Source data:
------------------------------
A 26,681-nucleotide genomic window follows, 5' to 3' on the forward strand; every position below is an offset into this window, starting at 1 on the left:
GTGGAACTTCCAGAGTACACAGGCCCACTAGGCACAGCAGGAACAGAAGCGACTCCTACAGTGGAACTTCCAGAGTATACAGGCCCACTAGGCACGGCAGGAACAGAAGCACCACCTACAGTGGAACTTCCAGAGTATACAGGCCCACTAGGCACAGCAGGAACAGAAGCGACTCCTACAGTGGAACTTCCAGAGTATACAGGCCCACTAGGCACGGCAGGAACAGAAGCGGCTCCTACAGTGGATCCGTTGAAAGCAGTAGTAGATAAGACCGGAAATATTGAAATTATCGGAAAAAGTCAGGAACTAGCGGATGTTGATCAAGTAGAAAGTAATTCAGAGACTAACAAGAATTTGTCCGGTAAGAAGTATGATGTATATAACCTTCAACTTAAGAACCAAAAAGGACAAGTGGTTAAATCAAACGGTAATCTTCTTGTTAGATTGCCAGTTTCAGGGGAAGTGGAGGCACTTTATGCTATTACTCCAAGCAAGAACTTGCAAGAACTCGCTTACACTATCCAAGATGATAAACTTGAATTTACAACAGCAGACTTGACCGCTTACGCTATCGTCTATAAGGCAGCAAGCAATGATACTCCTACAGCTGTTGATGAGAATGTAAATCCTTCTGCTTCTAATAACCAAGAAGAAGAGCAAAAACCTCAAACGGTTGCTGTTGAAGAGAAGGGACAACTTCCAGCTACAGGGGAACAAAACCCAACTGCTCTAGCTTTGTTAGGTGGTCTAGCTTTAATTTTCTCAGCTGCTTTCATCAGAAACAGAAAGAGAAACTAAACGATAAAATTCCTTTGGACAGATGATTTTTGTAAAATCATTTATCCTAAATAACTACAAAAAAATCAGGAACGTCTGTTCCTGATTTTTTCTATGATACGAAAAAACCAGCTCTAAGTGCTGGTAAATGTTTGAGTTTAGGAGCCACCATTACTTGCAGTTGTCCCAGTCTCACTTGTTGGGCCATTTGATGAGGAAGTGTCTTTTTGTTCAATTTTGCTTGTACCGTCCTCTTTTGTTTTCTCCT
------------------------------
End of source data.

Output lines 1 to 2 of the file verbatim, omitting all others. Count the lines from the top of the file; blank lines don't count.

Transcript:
A 26,681-nucleotide genomic window follows, 5' to 3' on the forward strand; every position below is an offset into this window, starting at 1 on the left:
GTGGAACTTCCAGAGTACACAGGCCCACTAGGCACAGCAGGAACAGAAGCGACTCCTACAGTGGAACTTCCAGAGTATACAGGCCCACTAGGCACGGCAGGAACAGAAGCACCACCTACAGTGGAACTTCCAGAGTATACAGGCCCACTAGGCACAGCAGGAACAGAAGCGACTCCTACAGTGGAACTTCCAGAGTATACAGGCCCACTAGGCACGGCAGGAACAGAAGCGGCTCCTACAGTGGATCCGTTGAAAGCAGTAGTAGATAAGACCGGAAATATTGAAATTATCGGAAAAAGTCAGGAACTAGCGGATGTTGATCAAGTAGAAAGTAATTCAGAGACTAACAAGAATTTGTCCGGTAAGAAGTATGATGTATATAACCTTCAACTTAAGAACCAAAAAGGACAAGTGGTTAAATCAAACGGTAATCTTCTTGTTAGATTGCCAGTTTCAGGGGAAGTGGAGGCACTTTATGCTATTACTCCAAGCAAGAACTTGCAAGAACTCGCTTACACTATCCAAGATGATAAACTTGAATTTACAACAGCAGACTTGACCGCTTACGCTATCGTCTATAAGGCAGCAAGCAATGATACTCCTACAGCTGTTGATGAGAATGTAAATCCTTCTGCTTCTAATAACCAAGAAGAAGAGCAAAAACCTCAAACGGTTGCTGTTGAAGAGAAGGGACAACTTCCAGCTACAGGGGAACAAAACCCAACTGCTCTAGCTTTGTTAGGTGGTCTAGCTTTAATTTTCTCAGCTGCTTTCATCAGAAACAGAAAGAGAAACTAAACGATAAAATTCCTTTGGACAGATGATTTTTGTAAAATCATTTATCCTAAATAACTACAAAAAAATCAGGAACGTCTGTTCCTGATTTTTTCTATGATACGAAAAAACCAGCTCTAAGTGCTGGTAAATGTTTGAGTTTAGGAGCCACCATTACTTGCAGTTGTCCCAGTCTCACTTGTTGGGCCATTTGATGAGGAAGTGTCTTTTTGTTCAATTTTGCTTGTACCGTCCTCTTTTGTTTTCTCCT